The nightmare of recording The Beatles song ‘Because’

No artist can claim to get everything right in the studio. Although some songs might lend themselves well to being recorded live, other tracks can take months before coming to fruition, usually testing the artist’s patience in the process. The Beatles were known for making the most outlandish music of their time, but one of their most delicate songs tested their tolerance to the limit.

Then again, every single band member’s patience was wearing thin towards the end of their career. Following the maligned sessions for The White Album, the group’s attempt to reconcile by getting back to their roots on the Get Back project was marred with controversy, including George Harrison quitting halfway through before being coaxed to come back to the fold.

Even though the band could still play better than they ever could, their creative differences led to them hunkering down to give one final album to the fans. Across Abbey Road, every musician would play to the best of their abilities, resulting in some of the most adventurous material they had ever created. These ranged from Paul McCartney’s contributions to the medley on side two to Harrison coming up with his best songs yet on ‘Something’ and ‘Here Comes the Sun’.

For all of the avant-garde music that John Lennon was making with his wife, Yoko Ono, he still knew how to play rock and roll when he wanted. Although the album would kick off with the massive rocker ‘Come Together’, Lennon had something more complex when approaching the ballad ‘Because’.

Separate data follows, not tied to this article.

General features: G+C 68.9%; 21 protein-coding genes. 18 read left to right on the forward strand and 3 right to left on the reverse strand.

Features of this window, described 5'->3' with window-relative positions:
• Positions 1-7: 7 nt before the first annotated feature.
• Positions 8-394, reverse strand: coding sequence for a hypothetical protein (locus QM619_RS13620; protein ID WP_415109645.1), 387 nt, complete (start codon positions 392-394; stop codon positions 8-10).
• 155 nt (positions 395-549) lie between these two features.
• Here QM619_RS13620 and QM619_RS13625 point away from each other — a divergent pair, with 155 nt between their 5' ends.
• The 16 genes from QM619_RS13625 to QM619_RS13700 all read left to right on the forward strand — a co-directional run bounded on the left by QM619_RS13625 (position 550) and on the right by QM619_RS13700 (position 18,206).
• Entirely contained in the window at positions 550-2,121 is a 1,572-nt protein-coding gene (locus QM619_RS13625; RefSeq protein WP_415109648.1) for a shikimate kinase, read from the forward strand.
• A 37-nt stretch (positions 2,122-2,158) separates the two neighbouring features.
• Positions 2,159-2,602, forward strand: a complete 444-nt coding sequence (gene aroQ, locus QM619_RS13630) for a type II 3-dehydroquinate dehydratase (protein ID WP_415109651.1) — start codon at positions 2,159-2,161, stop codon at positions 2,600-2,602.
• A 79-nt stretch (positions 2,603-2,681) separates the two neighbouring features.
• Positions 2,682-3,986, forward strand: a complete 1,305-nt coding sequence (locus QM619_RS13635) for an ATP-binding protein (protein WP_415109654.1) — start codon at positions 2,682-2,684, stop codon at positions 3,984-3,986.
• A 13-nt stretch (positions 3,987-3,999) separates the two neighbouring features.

Written after hearing Ono play the chords to Beethoven’s Moonlight Sonata backwards, Lennon wrote lyrics about the natural elements of life and how they affect the world around him. Although the group decided that they wouldn’t need any drums on the final recording, the piece’s highlight would be their vocal chemistry, with Lennon, McCartney and Harrison layering multiple tracks on top of each other to create nine-part harmony.

Even though the song would be known as the most daring vocal showcase for the group, it didn’t come without a fair bit of squabbling. Despite spending hours on the piece, the session would be marred by McCartney’s perfectionism, convincing the trio that they didn’t have the final track and pressing on to create something even better.

As engineer Geoff Emerick recalled in Here There and Everywhere, the band would continue to press on with the vocals before being deflated when they went into the control room, saying, “They laboured for a long time in their backing track. Paul was pushing them too hard that night, having them do take after take, playing way past their peak.”

By the time they got back to the control room, Lennon was infuriated at what he heard. Emerick explained, “When the exhausted trio finally came up to have a listen, they realised that they had laid down a perfectly good take an hour before. John didn’t say anything, but he shot an embarrassed Paul a dirty look. Fortunately, they seemed too tired to make an issue out of it.”

Even though the song would test everyone’s collective patience, ‘Because’ would become a favourite of everyone once the album was finished, with Harrison and McCartney calling it one of the best on the album. As much as the band had grown collectively as musicians and songwriters, ‘Because’ brought them back to what they did best: singing in harmony together.

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